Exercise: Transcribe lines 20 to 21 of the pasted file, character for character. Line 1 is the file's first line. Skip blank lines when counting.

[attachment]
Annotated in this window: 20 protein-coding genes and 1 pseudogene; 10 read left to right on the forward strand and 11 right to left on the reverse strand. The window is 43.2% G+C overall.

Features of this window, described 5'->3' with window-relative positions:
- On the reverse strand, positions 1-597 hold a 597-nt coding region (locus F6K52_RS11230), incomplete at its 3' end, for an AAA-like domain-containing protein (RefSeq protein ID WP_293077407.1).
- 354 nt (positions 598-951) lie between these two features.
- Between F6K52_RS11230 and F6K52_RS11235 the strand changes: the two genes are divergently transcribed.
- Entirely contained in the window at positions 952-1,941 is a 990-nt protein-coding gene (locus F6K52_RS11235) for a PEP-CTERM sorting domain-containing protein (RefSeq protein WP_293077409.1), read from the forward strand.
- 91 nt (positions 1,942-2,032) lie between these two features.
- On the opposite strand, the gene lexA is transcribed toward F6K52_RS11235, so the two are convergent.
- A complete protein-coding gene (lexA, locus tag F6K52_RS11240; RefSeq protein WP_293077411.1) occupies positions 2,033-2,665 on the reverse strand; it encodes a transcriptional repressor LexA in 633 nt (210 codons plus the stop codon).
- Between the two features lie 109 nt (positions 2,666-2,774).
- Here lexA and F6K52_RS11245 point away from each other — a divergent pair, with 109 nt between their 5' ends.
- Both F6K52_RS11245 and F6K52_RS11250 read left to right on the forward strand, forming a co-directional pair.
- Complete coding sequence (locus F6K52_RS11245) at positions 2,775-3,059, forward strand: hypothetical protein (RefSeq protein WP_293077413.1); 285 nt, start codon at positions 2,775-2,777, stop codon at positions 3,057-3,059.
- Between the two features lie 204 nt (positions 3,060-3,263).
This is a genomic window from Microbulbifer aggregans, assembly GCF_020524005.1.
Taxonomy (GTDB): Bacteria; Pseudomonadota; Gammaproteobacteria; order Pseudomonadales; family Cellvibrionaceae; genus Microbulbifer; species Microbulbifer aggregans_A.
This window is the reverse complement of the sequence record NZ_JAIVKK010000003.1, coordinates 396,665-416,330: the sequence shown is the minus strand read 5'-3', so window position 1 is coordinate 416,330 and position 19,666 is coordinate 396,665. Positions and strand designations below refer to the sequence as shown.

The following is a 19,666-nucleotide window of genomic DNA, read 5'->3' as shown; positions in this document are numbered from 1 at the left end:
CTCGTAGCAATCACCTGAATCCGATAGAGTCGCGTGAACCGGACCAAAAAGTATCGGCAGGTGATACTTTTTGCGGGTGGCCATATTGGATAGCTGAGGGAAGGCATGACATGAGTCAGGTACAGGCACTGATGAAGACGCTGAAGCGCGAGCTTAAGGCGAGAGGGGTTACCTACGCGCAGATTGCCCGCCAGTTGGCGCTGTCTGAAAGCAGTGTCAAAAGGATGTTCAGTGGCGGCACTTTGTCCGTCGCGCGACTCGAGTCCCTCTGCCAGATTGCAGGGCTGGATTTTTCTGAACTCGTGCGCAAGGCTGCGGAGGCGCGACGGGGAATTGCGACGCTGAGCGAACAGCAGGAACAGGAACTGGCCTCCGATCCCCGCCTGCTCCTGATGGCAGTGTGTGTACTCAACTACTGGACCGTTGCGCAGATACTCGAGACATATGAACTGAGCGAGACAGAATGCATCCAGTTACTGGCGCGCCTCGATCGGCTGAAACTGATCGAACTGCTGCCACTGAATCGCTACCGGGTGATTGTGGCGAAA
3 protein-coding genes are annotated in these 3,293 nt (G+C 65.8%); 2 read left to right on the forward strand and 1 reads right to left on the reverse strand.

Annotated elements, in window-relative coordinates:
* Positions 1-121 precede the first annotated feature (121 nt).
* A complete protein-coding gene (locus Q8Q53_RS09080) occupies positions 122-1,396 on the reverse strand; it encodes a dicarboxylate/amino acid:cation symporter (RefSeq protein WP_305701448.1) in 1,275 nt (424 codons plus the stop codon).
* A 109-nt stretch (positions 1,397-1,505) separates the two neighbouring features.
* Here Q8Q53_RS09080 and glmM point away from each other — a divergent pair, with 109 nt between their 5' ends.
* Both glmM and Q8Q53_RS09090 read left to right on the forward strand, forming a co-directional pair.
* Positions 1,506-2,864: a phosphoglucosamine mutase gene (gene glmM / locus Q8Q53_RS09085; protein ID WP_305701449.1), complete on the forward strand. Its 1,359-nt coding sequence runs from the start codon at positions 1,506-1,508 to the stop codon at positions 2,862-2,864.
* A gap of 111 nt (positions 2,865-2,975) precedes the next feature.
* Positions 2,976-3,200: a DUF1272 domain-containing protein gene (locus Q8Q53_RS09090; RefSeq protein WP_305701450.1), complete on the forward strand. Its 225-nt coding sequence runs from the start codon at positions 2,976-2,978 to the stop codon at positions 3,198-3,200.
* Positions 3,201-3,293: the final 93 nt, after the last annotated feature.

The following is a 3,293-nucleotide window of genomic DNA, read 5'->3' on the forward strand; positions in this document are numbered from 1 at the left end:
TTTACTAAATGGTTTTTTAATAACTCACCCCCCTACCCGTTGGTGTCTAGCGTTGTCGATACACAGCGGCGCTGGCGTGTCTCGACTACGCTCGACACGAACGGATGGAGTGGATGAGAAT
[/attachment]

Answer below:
3 protein-coding genes are annotated in these 3,293 nt (G+C 65.8%); 2 read left to right on the forward strand and 1 reads right to left on the reverse strand.

Annotated elements, in window-relative coordinates: